For example, the brain’s limbic system assesses everything that enters the brain as either a threat or a reward. When the brain perceives a threat, the sympathetic nervous system activates a ‘fight or flight’ response. Threats are not limited to the physical – they include psychological and social states; for example the performance anxiety that can be provoked by a test. Students’ brains must be in the reward state for effective learning to take place.

In terms of psychology, it is well documented that goals that are imposed on a person or organisation – enter: NAPLAN – can have concerning side effects including poorer outcomes and unethical behavior such as cheating. Conversely, when children are self-directed, have a strong sense of autonomy and are guided to set goals for themselves, they tend to be highly motivated and have a propensity to attain greater outcomes. The sense of accomplishment experienced when reaching self-determined goals, motivates children to pursue tremendous ventures that deepen learning.

  1. NAPLAN does not measure what it claims to measure.

NAPLAN does not show what children know and are capable of. The psychology community identifies this as the distinction between learning and performance.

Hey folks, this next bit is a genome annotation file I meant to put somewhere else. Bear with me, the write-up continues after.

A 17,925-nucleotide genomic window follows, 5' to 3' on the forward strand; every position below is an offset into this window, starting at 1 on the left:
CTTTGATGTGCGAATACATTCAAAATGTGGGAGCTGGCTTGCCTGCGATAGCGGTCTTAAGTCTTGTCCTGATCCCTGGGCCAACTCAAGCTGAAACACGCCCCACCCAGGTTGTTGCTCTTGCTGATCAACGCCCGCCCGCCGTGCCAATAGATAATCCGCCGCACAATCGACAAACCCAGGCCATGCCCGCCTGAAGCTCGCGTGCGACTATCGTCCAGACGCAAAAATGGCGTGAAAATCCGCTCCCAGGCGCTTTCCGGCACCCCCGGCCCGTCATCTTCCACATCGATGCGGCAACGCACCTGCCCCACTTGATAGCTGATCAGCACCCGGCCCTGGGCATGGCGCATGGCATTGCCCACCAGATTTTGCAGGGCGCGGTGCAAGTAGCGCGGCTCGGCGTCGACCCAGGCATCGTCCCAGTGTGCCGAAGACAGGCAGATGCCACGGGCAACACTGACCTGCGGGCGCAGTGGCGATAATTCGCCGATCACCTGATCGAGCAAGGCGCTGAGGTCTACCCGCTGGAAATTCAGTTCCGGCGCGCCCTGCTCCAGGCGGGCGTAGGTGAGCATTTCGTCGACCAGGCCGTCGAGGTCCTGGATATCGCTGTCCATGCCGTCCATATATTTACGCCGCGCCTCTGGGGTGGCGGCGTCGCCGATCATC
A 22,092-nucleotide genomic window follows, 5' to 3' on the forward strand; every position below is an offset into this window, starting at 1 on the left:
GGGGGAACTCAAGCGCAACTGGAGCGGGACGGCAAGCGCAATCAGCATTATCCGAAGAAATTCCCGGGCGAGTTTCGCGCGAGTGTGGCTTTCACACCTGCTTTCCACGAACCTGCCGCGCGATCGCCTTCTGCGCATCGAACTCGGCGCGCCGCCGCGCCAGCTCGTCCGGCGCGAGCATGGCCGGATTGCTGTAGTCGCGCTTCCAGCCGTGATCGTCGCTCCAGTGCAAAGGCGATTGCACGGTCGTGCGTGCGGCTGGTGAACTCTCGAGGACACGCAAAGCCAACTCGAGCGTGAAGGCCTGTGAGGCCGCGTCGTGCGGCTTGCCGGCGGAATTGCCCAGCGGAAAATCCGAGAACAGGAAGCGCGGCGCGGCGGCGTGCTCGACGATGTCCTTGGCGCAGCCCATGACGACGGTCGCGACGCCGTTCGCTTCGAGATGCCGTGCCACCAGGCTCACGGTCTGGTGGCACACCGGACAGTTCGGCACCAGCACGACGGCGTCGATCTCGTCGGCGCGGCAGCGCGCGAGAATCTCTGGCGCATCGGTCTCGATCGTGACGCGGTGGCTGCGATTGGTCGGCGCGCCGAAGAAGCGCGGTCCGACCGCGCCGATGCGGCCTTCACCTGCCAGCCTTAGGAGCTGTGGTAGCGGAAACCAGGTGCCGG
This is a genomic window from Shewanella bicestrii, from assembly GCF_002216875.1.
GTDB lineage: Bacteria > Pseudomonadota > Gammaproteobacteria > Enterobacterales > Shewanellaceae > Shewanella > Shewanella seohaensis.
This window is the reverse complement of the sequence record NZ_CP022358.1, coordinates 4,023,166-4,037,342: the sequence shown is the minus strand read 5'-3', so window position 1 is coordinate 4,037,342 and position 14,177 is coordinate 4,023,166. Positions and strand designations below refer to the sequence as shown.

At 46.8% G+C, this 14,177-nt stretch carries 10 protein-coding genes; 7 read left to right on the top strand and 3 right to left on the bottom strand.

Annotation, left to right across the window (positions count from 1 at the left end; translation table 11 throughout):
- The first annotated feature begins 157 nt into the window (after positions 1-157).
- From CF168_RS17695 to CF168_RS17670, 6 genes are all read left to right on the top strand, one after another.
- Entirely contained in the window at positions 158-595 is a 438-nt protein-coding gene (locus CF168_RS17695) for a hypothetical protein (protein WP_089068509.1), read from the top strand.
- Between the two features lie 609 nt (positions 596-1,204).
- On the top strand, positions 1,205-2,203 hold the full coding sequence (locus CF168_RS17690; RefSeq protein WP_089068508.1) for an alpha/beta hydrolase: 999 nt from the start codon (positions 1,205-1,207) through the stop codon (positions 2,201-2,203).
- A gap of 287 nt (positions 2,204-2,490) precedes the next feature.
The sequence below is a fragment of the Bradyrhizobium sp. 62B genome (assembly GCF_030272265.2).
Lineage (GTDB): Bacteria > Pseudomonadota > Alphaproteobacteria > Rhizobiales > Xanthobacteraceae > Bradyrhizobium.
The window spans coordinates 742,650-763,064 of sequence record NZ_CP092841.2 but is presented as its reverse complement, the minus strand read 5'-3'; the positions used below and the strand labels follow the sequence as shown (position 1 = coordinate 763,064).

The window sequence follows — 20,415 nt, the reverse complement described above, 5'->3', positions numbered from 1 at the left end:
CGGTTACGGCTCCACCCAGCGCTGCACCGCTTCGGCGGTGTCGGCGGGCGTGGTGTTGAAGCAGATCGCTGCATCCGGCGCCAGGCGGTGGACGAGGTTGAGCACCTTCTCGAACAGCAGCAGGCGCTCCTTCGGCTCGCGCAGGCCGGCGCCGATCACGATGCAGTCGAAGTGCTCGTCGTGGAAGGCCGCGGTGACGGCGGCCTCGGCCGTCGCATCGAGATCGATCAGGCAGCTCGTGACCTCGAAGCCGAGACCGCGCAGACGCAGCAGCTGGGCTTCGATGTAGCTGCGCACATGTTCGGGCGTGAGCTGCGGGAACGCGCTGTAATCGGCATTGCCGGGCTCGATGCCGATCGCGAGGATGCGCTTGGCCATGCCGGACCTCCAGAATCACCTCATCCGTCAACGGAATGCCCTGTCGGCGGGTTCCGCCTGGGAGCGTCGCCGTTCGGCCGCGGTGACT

Learning involves permanent change, improvement or transformation, and decades of research indicates learning can be unobservable. Performance, on the other hand, is the observable demonstration of temporary fluctuations of understanding or skill.

Literature suggests that learning and performance can be non-reciprocal. In other words, when one is strong, the other can be weak.

I succeeded in the highest level of secondary school Maths and can no longer recall anything relating to periodic functions, kinematics or calculus. This is a concrete example of performance, not learning, and the non-reciprocal relationship of the two. Had NAPLAN existed when I was a young student, I perhaps would have contributed to a positive result for my school. But have I contributed anything of value to the world in terms of Maths beyond the school environment? Absolutely not.

Through NAPLAN, students are required to demonstrate performance, not learning.

  1. NAPLAN narrows our focus.

Whilst currently being transitioned online, NAPLAN essentially asserts that a pen-and-paper approach to literacy and numeracy is key to a child’s journey on the education conveyer belt. The very nature of NAPLAN cultivates an industrial revolution mindset of compliance within children.